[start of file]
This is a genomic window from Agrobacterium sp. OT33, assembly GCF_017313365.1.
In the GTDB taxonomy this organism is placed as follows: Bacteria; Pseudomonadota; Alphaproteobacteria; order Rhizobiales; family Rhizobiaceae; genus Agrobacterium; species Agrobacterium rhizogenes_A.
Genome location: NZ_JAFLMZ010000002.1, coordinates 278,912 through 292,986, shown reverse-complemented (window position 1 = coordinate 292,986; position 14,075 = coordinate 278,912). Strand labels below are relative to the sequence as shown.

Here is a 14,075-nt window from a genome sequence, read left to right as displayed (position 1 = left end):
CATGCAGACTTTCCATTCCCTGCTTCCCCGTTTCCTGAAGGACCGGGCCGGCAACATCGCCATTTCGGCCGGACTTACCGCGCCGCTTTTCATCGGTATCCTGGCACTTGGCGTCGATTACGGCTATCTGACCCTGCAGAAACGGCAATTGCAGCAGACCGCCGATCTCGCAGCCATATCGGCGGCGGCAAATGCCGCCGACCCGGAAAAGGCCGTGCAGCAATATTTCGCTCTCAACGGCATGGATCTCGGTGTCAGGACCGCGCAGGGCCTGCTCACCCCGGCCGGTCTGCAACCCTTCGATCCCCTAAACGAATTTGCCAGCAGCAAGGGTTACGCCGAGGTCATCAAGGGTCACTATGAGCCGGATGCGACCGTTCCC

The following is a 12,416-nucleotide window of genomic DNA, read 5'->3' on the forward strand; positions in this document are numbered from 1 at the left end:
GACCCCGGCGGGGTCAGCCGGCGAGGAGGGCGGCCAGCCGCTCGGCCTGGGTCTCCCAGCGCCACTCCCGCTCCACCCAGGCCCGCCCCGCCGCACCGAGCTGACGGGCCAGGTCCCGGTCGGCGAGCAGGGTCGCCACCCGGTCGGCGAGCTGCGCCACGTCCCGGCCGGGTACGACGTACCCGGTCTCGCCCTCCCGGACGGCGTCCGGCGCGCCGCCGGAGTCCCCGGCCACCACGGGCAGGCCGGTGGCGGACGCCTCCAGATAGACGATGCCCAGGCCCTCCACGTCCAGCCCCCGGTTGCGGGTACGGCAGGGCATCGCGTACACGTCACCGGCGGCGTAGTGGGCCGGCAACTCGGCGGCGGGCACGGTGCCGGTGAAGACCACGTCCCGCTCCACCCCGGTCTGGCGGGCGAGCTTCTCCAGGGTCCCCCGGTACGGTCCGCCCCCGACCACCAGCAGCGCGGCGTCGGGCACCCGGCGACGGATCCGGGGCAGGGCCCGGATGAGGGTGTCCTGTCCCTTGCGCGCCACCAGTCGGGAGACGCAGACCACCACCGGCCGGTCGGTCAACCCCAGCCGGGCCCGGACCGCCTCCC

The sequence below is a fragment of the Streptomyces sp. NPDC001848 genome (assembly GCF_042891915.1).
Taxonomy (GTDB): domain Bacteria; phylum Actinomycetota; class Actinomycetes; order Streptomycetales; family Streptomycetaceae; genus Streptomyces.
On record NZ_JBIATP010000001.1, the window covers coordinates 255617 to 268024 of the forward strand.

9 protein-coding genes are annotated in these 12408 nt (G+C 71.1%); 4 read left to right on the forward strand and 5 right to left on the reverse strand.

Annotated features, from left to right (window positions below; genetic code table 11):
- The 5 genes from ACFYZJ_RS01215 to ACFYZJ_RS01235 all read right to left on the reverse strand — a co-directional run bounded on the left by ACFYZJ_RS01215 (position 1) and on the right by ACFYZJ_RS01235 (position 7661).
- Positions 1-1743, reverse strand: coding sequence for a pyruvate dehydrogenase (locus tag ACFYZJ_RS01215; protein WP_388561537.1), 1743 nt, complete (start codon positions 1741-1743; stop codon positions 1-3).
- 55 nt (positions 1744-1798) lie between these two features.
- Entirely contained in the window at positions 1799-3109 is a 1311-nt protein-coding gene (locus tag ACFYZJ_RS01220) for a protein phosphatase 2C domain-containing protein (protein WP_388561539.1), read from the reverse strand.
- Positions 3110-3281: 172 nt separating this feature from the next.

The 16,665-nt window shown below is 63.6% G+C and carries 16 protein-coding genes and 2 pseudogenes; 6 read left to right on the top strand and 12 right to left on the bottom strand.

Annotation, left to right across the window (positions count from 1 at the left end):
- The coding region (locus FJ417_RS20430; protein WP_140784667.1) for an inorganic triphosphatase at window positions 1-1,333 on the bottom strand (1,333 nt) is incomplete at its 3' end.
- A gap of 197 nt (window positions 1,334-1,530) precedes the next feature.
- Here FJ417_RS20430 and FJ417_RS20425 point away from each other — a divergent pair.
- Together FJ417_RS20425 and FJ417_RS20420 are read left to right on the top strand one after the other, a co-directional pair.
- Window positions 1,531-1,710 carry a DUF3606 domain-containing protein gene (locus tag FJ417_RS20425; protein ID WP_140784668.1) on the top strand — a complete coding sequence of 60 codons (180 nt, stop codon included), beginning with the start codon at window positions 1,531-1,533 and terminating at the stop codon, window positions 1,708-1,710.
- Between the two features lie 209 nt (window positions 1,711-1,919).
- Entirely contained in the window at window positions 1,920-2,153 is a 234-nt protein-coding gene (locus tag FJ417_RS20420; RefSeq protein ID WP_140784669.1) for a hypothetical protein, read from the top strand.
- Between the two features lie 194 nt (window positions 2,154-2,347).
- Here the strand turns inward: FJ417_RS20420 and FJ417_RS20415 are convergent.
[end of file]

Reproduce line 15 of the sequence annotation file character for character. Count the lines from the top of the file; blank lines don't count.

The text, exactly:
- 55 nt (positions 1744-1798) lie between these two features.